Most colored gems are mined using “traditional” (read: “primitive”) techniques. A pick, a shovel, some dynamite, a few timbers, and you have yourself a mine. Recovering gems from the ensuing rubble is similarly quaint. A worker, huddled over a pile of rock or poised over a conveyor belt as rocks pass by, picks up rough crystals from the debris.
TanzaniteOne, which owns the rights to mine the prime location of the Merelani tanzanite mine in Tanzania, has changed all that. The company recently installed optical sorters, which previously had been used only for diamond mining. X-ray optical sorting machines, which replaced grease tables, recover 99 percent of all diamonds from the dirt and rock brought up from diamond mines.
Optical sorting of tanzanite is already paying dividends, according to Mervyn Dettmer, TanzaniteOne’s final-recovery manager. “Tanzanite recovery averaged out at an impressive 98 percent, with the small fraction lost being of very low grade and value,” he says.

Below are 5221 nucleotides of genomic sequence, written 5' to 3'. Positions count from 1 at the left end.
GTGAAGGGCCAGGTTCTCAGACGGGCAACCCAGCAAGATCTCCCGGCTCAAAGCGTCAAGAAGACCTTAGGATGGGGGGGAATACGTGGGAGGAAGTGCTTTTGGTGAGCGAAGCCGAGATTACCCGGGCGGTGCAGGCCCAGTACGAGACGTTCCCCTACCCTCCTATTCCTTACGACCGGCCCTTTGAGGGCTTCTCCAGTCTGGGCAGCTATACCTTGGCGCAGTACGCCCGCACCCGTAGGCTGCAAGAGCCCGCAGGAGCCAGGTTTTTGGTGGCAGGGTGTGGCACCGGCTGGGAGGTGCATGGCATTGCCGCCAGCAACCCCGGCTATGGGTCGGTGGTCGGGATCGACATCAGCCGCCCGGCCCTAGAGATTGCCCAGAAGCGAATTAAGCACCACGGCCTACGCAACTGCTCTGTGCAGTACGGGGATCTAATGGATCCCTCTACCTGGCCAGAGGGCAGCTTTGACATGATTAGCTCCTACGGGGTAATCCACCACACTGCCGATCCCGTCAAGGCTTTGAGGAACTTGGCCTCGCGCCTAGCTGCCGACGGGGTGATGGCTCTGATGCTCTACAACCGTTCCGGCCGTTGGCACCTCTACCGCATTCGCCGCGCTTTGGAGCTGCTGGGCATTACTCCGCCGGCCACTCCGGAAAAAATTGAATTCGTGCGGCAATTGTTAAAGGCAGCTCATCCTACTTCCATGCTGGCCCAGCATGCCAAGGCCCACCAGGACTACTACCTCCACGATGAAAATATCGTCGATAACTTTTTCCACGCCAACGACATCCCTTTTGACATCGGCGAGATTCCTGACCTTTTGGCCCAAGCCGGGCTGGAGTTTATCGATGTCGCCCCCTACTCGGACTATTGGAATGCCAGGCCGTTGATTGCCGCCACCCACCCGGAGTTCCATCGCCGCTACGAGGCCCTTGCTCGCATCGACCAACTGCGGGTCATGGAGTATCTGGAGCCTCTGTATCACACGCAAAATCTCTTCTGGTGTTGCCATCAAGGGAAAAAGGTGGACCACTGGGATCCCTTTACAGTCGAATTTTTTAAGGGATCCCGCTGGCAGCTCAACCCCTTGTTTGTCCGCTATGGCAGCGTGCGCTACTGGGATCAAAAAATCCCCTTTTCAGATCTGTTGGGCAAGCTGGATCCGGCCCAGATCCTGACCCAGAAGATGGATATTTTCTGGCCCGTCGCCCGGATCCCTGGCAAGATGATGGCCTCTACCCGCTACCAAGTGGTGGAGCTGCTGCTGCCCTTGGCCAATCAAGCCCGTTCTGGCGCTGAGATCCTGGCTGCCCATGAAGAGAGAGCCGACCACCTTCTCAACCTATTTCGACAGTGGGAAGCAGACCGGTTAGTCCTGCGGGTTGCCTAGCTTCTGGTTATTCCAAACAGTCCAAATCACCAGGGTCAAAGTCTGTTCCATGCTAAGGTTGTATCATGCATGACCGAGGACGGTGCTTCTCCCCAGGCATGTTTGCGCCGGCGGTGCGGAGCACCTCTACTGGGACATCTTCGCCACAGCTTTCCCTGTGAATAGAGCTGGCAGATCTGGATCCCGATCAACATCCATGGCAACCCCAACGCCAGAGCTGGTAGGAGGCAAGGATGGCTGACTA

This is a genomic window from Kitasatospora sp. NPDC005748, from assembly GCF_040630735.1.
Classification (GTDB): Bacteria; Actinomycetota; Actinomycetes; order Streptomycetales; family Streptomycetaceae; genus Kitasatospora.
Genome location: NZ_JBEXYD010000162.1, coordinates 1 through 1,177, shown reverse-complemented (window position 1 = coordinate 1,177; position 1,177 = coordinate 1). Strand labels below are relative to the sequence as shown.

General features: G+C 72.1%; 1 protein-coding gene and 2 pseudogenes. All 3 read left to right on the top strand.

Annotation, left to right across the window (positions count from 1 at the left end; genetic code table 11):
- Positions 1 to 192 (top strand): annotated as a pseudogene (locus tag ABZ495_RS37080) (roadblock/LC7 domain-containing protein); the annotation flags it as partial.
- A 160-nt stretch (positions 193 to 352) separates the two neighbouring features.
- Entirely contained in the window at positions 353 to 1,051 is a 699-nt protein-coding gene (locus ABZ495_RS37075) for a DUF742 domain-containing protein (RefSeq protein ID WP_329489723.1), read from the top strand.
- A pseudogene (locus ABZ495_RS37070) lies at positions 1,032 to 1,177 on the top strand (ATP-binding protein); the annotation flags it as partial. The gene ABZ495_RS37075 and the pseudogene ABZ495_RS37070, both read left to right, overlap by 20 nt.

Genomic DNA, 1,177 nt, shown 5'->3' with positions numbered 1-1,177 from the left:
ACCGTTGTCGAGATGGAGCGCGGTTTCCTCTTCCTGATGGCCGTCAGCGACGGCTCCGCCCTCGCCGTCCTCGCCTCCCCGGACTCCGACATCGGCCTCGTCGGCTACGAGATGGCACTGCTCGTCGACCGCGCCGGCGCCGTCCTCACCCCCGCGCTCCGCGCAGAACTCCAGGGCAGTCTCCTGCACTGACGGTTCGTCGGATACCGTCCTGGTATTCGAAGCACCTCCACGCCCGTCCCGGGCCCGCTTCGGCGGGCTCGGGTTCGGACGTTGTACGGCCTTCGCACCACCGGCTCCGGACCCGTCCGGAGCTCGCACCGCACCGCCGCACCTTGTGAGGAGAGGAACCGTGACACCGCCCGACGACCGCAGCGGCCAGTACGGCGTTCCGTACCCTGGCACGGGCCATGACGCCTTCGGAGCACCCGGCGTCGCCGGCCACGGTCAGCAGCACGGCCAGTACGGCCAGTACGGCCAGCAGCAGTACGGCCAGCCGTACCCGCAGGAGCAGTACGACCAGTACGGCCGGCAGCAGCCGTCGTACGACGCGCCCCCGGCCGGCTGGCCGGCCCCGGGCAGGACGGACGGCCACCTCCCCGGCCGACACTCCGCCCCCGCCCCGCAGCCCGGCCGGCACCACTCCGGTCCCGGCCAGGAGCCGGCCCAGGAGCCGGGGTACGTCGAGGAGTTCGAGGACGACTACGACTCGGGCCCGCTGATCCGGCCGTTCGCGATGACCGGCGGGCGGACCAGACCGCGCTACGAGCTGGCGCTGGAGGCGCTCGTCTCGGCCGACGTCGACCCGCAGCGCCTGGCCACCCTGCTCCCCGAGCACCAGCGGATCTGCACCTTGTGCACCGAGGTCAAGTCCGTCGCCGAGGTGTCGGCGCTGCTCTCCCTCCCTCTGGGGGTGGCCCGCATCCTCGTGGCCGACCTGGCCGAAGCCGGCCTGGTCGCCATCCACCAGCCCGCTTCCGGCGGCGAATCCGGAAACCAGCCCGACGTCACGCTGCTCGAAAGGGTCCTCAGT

Since the mine is expected to be played out in about 10 years, optimal recovery is crucial. To maintain its market dominance, TanzaniteOne must outpace the competition, and that requires automation. Ian Harebottle, president and chief operating officer of TanzaniteOne, is optimistic. “The installation and commissioning of this optical sorting system allows us to significantly improve the efficiency and grade of tanzanite production while reducing processing time and costs,” he said in a statement. “We aim to significantly increase throughput capacity at our Merelani tanzanite mine and enhance the profitability of our existing tanzanite operations, whilst simultaneously freeing up further capacity for future expansion.”